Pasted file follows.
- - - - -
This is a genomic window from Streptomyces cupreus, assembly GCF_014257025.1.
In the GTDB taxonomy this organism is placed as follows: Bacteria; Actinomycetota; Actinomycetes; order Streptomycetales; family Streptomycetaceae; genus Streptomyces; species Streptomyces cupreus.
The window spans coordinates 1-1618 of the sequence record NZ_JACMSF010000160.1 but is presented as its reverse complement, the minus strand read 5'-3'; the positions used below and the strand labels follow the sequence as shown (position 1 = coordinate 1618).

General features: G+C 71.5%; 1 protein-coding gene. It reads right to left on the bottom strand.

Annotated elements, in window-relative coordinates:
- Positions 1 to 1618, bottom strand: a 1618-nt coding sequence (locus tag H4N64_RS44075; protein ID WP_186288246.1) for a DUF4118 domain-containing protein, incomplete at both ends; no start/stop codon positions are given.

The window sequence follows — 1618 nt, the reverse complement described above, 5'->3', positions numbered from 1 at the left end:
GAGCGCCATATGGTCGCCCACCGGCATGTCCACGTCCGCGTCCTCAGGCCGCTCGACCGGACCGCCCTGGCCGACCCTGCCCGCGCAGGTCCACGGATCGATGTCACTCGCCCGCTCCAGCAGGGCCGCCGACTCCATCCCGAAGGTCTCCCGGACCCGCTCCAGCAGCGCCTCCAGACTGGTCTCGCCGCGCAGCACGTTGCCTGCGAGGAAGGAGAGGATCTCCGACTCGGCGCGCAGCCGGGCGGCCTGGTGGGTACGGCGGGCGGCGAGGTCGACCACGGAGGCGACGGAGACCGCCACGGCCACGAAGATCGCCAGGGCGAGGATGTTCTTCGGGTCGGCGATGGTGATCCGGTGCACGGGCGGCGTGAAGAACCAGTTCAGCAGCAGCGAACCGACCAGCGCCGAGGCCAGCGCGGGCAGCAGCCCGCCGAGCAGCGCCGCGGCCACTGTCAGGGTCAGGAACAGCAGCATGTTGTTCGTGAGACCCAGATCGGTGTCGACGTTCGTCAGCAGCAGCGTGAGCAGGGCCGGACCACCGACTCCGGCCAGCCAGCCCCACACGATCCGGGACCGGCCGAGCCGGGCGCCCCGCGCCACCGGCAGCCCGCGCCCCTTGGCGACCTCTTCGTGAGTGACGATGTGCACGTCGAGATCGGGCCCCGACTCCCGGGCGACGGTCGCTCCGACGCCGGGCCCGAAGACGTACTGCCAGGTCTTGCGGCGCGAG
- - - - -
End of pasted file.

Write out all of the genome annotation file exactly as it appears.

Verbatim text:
This is a genomic window from Streptomyces cupreus, assembly GCF_014257025.1.
In the GTDB taxonomy this organism is placed as follows: Bacteria; Actinomycetota; Actinomycetes; order Streptomycetales; family Streptomycetaceae; genus Streptomyces; species Streptomyces cupreus.
The window spans coordinates 1-1618 of the sequence record NZ_JACMSF010000160.1 but is presented as its reverse complement, the minus strand read 5'-3'; the positions used below and the strand labels follow the sequence as shown (position 1 = coordinate 1618).

General features: G+C 71.5%; 1 protein-coding gene. It reads right to left on the bottom strand.

Annotated elements, in window-relative coordinates:
- Positions 1 to 1618, bottom strand: a 1618-nt coding sequence (locus tag H4N64_RS44075; protein ID WP_186288246.1) for a DUF4118 domain-containing protein, incomplete at both ends; no start/stop codon positions are given.

The window sequence follows — 1618 nt, the reverse complement described above, 5'->3', positions numbered from 1 at the left end:
GAGCGCCATATGGTCGCCCACCGGCATGTCCACGTCCGCGTCCTCAGGCCGCTCGACCGGACCGCCCTGGCCGACCCTGCCCGCGCAGGTCCACGGATCGATGTCACTCGCCCGCTCCAGCAGGGCCGCCGACTCCATCCCGAAGGTCTCCCGGACCCGCTCCAGCAGCGCCTCCAGACTGGTCTCGCCGCGCAGCACGTTGCCTGCGAGGAAGGAGAGGATCTCCGACTCGGCGCGCAGCCGGGCGGCCTGGTGGGTACGGCGGGCGGCGAGGTCGACCACGGAGGCGACGGAGACCGCCACGGCCACGAAGATCGCCAGGGCGAGGATGTTCTTCGGGTCGGCGATGGTGATCCGGTGCACGGGCGGCGTGAAGAACCAGTTCAGCAGCAGCGAACCGACCAGCGCCGAGGCCAGCGCGGGCAGCAGCCCGCCGAGCAGCGCCGCGGCCACTGTCAGGGTCAGGAACAGCAGCATGTTGTTCGTGAGACCCAGATCGGTGTCGACGTTCGTCAGCAGCAGCGTGAGCAGGGCCGGACCACCGACTCCGGCCAGCCAGCCCCACACGATCCGGGACCGGCCGAGCCGGGCGCCCCGCGCCACCGGCAGCCCGCGCCCCTTGGCGACCTCTTCGTGAGTGACGATGTGCACGTCGAGATCGGGCCCCGACTCCCGGGCGACGGTCGCTCCGACGCCGGGCCCGAAGACGTACTGCCAGGTCTTGCGGCGCGAG